Essential Services Commission releases new Payment Difficulty Framework

The new Payment Difficulty Framework will challenge energy retailers in Victoria to improve how they deal with customers in financial difficulty, and has the potential to reduce disconnections when it becomes effective on 1 January 2019.

The Consumer Action Law Centre (Consumer Action) is cautiously optimistic that the new Payment Difficulty Framework released by the Essential Services Commission (Victoria) today can, if implemented in the spirit in which it is intended, deliver better outcomes for energy customers experiencing financial difficulty. The new Framework is the result of three years of consultation with industry representatives and consumer advocates.

The new Framework eschews a process-driven ‘tick the box’ approach to hardship and eventual disconnection, and instead opts for an outcomes-based approach—entitling consumers to active assistance from retailers, and ensuring that disconnection is a truly a measure of last resort.

Important changes include:

1. Consumers will no longer be disconnected if they fail two payment plans (the ‘two strikes’ rule). Retailers will be required to continue to assist customers for as long as the customer is taking reasonable action to pay.
2. A retailer will not be able to disconnect a customer for a debt of $120—the minimum disconnect amount will be raised to $300, in line with other eastern states.
3. Retailers will no longer get to decide when to offer assistance to a customer—under the new framework, retailers must contact a customer within 21 business days of a missed payment to discuss the customer’s entitlement to assistance.
4. Retailers will no longer get to decide who is a ‘hardship customer’ and who is not—all residential customers facing payment difficulty will be entitled to assistance.
5. There will no longer be arbitrary barriers to accessing hardship policies, and customers will be able to self-identify when they need assistance.

Consumer Action is disappointed that the new framework will not include default assistance, as proposed in the Commission’s draft decision, or welfare checks as a final safeguard against disconnection. People who experience mental health issues or other significant disadvantage may reasonably not be able to engage with their retailer, and a robust safety net should ensure that these people aren’t disconnected.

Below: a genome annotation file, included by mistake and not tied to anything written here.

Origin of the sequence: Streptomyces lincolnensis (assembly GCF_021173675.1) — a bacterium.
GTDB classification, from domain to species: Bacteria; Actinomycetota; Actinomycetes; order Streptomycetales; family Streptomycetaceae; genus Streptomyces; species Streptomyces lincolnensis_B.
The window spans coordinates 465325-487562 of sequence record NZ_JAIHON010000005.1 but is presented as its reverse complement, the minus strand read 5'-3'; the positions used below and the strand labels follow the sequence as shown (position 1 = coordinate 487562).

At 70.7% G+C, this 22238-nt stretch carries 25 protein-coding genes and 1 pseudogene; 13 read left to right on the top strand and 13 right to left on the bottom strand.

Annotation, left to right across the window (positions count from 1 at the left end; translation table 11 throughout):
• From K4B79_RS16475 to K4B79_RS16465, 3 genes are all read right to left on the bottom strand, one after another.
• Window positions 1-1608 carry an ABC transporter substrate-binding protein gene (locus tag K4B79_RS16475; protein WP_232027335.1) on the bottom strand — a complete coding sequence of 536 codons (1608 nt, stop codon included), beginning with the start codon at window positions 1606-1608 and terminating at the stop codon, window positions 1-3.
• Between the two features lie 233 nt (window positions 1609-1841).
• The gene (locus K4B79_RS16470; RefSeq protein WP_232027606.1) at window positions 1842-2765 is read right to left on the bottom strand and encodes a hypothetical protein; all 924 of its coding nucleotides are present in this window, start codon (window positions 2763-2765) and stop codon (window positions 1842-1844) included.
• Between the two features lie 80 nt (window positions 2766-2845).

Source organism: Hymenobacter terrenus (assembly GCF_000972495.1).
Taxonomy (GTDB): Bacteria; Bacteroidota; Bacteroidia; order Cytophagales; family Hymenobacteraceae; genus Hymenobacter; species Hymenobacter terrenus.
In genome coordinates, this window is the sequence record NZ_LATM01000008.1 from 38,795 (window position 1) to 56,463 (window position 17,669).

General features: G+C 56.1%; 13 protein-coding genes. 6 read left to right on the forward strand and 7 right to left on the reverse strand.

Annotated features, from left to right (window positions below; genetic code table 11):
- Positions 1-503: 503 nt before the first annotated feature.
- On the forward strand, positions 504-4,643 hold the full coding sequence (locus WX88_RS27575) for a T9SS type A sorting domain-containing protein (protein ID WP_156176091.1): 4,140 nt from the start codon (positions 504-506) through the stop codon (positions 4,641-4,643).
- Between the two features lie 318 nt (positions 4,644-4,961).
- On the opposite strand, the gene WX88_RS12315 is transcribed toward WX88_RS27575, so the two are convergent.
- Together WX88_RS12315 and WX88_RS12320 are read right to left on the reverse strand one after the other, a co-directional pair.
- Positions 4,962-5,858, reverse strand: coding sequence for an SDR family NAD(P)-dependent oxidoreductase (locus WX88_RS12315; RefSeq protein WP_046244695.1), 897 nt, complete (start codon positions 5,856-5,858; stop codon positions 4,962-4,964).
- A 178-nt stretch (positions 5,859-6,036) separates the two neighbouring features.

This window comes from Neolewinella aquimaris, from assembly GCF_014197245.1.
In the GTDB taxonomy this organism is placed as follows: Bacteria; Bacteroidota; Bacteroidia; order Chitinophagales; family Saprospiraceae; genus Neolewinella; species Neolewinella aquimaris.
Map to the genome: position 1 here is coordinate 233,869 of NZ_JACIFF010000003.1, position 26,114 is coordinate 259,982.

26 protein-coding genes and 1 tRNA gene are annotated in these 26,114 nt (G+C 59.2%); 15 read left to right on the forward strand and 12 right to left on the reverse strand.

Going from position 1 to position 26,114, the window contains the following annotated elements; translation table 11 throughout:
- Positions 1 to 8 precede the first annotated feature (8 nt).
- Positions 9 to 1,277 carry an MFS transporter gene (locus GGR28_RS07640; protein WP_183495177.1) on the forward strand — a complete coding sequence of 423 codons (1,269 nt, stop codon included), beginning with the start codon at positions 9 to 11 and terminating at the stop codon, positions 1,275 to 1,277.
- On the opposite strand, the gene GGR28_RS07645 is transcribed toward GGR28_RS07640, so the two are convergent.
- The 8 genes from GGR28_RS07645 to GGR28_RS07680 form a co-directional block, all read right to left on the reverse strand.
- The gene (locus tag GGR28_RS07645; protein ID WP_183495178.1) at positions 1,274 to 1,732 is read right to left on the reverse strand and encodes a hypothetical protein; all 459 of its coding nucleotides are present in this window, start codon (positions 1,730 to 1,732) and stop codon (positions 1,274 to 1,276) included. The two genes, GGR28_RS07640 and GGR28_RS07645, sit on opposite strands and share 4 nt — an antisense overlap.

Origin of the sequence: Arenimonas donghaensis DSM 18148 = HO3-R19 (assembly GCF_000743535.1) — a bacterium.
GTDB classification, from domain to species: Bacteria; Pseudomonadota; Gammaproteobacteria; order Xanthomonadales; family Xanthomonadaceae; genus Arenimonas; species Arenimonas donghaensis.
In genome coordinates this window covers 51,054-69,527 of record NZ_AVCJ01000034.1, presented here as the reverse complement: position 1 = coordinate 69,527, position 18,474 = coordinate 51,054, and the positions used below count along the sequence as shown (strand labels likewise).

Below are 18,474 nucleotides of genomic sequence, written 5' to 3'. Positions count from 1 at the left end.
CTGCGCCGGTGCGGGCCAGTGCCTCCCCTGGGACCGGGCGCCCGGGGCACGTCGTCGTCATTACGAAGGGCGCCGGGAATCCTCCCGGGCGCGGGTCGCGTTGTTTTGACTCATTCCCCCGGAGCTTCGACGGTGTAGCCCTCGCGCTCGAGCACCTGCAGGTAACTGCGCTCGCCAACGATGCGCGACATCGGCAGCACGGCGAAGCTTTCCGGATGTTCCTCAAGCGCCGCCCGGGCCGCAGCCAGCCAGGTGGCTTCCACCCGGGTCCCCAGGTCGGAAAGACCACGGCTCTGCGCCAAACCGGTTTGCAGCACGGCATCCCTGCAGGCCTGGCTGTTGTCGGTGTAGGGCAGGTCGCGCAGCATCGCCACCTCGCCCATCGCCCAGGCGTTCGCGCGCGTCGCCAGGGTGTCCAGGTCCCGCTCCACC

On balance, if the new Payment Difficulty Framework is properly implemented by energy retailers then there is significant scope for improvement—and greater consistency—in how vulnerable people are treated. Consumer Action will now provide comment on the draft Guidance Notes that are to be completed by the end of the year, and we will closely monitor the new Payment Difficulty Framework when it comes into effect to see that energy consumers are indeed getting better outcomes.

Quotes attributable to Gerard Brody, CEO Consumer Action Law Centre:

“We are cautiously optimistic that this new Payment Difficulty Framework will be a positive step forward for consumers—but much will still depend on the retailers. While we are supportive of the new Framework, the proof will very much be in the pudding and retailers’ preparedness to provide the necessary assistance to vulnerable consumers.”

“It’s pleasing to see that this long running process has finally concluded, and while it does not have everything that we hoped for, the new Payment Difficulty Framework should be a significant step forward for consumers, away from the dark days of mass disconnection that we have seen in recent years. Time will tell.”

“This new Payment Difficulty Framework challenges energy retailers to improve their practices, and change how they relate to customers experiencing payment difficulty. We hope that they will meet that challenge—and we’ll be watching closely to see if they do.”

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